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Cellulase project questions

  1. Feb 4, 2010 #1
    Hi, I'm currently planning on a project for my school's science fair. I was thinking about the cellulase proteins topic, because I thought it would be interesting if humans can digest cellulose just like herbivores...

    I found out that breaking down cellulose requires many steps, thus demands a list of different kind of enzymes, not only one kind as I initially thought. So I have a few questions and I need some advices ^^'.

    Where can I find a full list of bacteria and enzymes that involve in cellulolysis in cows? I tried to search but all they have was some general info...

    After that, I would like to find out if one can somehow integrate the cellulase-producing-bacteria's genes to that of a bacteria that lives in human's stomach, the E.Coli for example, so human would have a continuous source of cellulase. Is that actually possible? If it is, what method should I use? And would it be possible to do it in a high school's lab in about 30 days?

    Thank you so much in advance :)).
  2. jcsd
  3. Feb 4, 2010 #2
    This is not a full list but it is just about all we know at the moment. There are 115 families of different cellulases (or glycoside hydrolases - GH for short). You will see that there are many hundreds that have been discovered.


    It IS possible to engineer E. coli to express cellulases, however you will need a PhD in Molecular Biology and a fully equipped PC2 laboratory. You won't be able to do it at school...and it takes longer than 30 days generally, unless you are repeating someone else's work, but even then you have to order the gene and that can take several weeks to get to you and that is before you even start the lab work.

    You can get a commercial cellulase enzyme mixture from Novozymes (called the Novozymes Biomass Kit - call them up). It contains the four basic enzymes you need to hydrolyse cellulose to glucoses. You might be able to get your teacher to get some then you can do experiments on biomass or newspaper or cotton and test to see how fast the sugars are produced. It is not very exciting to watch though as it takes at least overnight. Have a chat to your teacher about it...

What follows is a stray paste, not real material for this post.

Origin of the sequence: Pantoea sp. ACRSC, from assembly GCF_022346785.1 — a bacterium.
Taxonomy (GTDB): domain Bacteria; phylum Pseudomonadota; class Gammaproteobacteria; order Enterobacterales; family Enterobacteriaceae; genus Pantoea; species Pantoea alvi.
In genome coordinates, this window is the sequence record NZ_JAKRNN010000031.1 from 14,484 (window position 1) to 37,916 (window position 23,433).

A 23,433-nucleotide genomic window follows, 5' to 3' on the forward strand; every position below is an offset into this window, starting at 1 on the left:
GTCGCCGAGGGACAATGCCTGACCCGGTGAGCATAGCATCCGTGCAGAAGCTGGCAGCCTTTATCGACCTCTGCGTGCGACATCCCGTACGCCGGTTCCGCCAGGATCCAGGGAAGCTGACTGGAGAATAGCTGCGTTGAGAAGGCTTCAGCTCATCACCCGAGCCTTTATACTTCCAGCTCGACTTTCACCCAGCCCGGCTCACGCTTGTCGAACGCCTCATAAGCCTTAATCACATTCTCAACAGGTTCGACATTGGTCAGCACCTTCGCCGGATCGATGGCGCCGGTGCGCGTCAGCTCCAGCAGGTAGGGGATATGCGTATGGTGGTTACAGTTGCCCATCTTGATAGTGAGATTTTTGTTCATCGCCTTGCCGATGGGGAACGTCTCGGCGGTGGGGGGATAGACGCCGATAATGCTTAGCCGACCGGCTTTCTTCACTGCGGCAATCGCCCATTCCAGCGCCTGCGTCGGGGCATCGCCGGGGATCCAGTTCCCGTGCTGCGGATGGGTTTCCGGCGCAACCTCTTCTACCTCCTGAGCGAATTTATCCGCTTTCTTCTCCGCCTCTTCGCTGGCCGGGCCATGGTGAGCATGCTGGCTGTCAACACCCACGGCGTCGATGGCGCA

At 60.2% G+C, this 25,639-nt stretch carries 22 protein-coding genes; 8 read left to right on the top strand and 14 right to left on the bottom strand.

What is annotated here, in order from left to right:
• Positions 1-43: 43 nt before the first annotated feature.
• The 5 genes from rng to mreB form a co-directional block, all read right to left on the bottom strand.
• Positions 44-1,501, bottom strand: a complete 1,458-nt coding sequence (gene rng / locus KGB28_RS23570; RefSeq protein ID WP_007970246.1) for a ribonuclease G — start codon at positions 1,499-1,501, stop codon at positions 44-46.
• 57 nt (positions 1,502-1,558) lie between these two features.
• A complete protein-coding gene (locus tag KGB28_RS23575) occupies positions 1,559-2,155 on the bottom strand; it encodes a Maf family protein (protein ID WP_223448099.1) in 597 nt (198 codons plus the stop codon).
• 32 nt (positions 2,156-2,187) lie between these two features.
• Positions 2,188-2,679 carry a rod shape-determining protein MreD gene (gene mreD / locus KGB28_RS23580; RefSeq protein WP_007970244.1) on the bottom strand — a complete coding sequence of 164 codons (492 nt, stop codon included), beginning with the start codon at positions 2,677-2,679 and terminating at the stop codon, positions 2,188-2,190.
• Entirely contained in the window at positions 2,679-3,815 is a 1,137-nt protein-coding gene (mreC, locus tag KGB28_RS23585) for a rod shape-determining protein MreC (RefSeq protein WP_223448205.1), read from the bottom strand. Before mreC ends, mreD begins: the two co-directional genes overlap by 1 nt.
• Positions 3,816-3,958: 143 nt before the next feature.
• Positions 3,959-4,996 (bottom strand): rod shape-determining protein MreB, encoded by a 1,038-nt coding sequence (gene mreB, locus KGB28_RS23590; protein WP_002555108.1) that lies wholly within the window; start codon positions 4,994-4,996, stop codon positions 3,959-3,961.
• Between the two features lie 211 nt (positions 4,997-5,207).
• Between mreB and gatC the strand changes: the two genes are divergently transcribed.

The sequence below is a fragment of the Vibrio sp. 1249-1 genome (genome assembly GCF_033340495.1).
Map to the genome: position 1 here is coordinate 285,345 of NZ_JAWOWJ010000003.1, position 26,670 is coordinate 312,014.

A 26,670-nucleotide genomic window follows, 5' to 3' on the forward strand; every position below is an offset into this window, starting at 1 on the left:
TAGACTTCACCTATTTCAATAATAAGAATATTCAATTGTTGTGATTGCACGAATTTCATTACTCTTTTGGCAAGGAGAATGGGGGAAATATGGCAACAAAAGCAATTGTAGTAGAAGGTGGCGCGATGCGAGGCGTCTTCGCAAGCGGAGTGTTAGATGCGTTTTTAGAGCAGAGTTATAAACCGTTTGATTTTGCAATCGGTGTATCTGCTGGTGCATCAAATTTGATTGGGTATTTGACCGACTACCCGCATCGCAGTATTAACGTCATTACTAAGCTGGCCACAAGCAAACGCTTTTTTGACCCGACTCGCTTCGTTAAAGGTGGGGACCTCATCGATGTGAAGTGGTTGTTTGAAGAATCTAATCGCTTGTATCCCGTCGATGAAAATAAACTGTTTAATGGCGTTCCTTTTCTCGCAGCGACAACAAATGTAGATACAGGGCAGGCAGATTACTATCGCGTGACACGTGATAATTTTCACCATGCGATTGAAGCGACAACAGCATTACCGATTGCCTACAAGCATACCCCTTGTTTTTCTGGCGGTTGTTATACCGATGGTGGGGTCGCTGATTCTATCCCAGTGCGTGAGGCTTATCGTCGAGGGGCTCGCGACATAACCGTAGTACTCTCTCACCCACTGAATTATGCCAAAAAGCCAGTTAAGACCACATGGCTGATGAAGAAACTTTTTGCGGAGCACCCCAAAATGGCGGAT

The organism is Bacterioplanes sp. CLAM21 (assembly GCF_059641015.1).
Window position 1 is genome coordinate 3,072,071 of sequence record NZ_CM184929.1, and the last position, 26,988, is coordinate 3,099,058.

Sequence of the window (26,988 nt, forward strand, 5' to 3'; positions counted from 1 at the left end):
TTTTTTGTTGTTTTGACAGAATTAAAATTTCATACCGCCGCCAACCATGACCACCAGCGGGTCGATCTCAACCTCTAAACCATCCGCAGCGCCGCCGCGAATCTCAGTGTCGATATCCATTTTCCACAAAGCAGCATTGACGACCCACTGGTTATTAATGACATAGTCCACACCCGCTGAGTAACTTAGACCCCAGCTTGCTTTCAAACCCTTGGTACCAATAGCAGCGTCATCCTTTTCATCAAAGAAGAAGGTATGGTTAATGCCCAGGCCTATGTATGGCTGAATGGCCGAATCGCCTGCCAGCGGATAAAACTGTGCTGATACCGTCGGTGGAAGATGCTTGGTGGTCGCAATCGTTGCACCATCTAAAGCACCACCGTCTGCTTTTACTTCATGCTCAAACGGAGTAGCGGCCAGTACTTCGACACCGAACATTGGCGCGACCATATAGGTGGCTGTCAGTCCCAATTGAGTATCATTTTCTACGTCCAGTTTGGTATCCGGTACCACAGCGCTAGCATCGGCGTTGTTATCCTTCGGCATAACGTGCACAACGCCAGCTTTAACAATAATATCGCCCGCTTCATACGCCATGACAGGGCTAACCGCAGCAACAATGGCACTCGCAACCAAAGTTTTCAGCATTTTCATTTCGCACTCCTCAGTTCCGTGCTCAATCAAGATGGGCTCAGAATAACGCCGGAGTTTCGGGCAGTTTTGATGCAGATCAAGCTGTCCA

Cheers and good luck,

  4. Feb 6, 2010 #3
    Wow o_O. I never thought it would be so complicated... I initially thought that transferring the genes would be almost like the "glowing bacteria" experiment my friend is doing...
    Thank you so much for the info o_O. It helps a lot!!!
    Thanks again ^^.
  5. Feb 6, 2010 #4


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    I don't fully agree there. A bachelor student should be able to do it in one-two weeks. Isolate cDNA of the required gene, put it into an expression vector, transform the bacteria and voila (not taking into account Murphy's law). I agree that it is not a project for a high-school student.
  6. Feb 10, 2010 #5
    I have one more question...I bought the cellulase (expensive!) and I'm trying to break down the cellulose outside the body. Several things I want to ask: Will cellulases get used up in the body? If it does, will cellulases be used up in the outside environment? Will they just change their shapes, do the work, and then return to initial state? And after the cellulase break down the cellulose in a petri disk, is there a particular method for me to separate the glucose from the mess of enzymes, cellulose and any other products in the middle of breaking down?
    I know that's a lot of questions...
    Thank you so much in advance!!
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